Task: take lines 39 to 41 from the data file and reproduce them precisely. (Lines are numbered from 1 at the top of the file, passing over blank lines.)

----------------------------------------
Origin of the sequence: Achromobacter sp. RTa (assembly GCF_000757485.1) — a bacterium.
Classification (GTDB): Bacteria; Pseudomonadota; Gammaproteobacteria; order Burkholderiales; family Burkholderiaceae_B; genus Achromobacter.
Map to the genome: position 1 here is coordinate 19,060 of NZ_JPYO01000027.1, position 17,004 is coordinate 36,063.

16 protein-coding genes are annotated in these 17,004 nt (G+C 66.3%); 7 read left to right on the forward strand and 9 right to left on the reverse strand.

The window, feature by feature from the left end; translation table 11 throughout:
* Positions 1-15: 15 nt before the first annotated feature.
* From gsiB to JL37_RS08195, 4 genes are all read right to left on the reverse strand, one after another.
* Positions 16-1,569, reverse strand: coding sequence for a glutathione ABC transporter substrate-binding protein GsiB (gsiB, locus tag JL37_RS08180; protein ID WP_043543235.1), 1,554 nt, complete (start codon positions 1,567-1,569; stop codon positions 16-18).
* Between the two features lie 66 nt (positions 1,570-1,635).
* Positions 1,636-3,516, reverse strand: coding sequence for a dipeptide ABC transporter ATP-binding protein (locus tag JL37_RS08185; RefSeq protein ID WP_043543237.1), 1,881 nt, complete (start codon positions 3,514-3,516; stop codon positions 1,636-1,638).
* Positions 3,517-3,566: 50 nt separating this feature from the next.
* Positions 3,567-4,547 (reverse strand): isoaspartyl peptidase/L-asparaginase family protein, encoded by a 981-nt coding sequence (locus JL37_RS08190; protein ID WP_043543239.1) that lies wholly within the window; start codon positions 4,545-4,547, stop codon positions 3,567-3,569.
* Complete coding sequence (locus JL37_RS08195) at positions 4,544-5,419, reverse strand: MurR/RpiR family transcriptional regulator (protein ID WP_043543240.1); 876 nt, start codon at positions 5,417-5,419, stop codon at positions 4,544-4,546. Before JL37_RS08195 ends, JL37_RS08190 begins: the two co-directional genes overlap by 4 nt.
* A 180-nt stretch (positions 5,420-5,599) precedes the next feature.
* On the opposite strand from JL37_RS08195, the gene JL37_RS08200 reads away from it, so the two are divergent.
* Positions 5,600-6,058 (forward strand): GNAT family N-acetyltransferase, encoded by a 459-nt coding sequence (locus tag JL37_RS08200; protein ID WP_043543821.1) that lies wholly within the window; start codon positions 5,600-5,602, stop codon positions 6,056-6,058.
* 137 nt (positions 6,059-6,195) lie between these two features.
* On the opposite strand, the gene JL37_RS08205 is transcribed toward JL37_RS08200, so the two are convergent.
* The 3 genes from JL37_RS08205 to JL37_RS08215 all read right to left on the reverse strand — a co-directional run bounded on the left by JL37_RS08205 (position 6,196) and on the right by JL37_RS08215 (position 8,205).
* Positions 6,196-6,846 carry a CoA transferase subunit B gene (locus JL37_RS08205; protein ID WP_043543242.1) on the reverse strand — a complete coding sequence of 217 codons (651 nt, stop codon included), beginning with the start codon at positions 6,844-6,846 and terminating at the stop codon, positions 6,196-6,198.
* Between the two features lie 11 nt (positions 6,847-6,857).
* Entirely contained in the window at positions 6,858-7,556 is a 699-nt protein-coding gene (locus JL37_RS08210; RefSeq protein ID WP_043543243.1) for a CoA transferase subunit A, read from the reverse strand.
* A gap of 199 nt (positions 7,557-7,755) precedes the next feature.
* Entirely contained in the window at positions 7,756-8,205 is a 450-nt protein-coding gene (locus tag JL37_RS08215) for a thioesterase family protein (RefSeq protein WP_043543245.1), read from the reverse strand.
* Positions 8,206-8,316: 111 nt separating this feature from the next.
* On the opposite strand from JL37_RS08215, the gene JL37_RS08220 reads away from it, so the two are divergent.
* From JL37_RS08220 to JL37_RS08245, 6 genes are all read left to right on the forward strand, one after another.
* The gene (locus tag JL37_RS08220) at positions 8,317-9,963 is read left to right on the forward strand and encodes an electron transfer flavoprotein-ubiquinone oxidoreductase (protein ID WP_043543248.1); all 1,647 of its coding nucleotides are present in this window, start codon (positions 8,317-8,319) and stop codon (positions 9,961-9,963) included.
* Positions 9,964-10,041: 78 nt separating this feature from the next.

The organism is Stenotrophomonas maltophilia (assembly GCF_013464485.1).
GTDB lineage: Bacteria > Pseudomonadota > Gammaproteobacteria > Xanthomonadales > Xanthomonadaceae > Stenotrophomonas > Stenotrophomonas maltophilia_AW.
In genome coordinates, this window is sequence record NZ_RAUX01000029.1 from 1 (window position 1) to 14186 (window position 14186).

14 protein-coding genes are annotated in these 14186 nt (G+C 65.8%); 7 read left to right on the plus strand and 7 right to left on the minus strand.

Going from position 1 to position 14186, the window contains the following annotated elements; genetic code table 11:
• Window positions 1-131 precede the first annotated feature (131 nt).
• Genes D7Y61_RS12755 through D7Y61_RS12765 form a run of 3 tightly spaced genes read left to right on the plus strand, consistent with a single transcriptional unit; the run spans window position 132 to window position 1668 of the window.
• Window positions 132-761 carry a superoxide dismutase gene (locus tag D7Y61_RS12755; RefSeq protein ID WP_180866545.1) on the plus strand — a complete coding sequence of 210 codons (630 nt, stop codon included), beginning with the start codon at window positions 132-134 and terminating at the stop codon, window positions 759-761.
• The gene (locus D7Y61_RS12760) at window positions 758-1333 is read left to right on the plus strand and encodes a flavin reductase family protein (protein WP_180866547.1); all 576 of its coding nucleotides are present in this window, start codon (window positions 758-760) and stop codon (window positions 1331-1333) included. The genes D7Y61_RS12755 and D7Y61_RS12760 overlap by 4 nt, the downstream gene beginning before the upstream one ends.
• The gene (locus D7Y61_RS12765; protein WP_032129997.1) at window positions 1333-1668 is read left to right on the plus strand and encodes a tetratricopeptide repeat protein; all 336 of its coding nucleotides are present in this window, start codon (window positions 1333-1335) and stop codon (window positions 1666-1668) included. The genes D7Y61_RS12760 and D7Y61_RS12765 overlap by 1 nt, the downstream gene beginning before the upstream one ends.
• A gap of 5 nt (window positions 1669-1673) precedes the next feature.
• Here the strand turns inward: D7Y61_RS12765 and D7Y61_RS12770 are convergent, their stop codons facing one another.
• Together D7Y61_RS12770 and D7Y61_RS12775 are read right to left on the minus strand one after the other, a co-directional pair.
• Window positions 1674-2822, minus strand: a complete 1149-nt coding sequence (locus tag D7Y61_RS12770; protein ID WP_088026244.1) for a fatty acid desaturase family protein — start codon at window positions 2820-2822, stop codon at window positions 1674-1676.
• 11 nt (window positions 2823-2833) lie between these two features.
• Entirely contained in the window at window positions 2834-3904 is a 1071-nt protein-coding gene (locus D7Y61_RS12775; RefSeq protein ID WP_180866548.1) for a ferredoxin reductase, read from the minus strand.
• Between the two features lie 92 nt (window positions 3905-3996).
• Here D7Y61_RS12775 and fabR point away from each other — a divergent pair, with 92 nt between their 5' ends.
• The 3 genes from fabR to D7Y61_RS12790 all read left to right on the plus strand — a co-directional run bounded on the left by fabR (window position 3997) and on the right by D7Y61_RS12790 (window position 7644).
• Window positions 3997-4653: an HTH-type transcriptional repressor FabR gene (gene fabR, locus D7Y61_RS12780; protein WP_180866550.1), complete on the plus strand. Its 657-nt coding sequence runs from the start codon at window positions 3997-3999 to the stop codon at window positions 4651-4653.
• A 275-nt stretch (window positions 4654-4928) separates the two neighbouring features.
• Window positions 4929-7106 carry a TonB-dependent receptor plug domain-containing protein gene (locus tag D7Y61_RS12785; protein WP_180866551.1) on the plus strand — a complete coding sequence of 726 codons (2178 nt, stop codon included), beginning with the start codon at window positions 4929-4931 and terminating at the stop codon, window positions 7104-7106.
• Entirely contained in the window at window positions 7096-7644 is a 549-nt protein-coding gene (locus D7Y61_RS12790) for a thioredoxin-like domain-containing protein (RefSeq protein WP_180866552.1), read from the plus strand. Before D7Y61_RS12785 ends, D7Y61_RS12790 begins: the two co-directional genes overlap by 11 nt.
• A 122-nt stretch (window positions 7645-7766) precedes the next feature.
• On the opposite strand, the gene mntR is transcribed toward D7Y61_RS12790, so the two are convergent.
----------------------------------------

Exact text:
• The gene (locus D7Y61_RS12765; protein WP_032129997.1) at window positions 1333-1668 is read left to right on the plus strand and encodes a tetratricopeptide repeat protein; all 336 of its coding nucleotides are present in this window, start codon (window positions 1333-1335) and stop codon (window positions 1666-1668) included. The genes D7Y61_RS12760 and D7Y61_RS12765 overlap by 1 nt, the downstream gene beginning before the upstream one ends.
• A gap of 5 nt (window positions 1669-1673) precedes the next feature.
• Here the strand turns inward: D7Y61_RS12765 and D7Y61_RS12770 are convergent, their stop codons facing one another.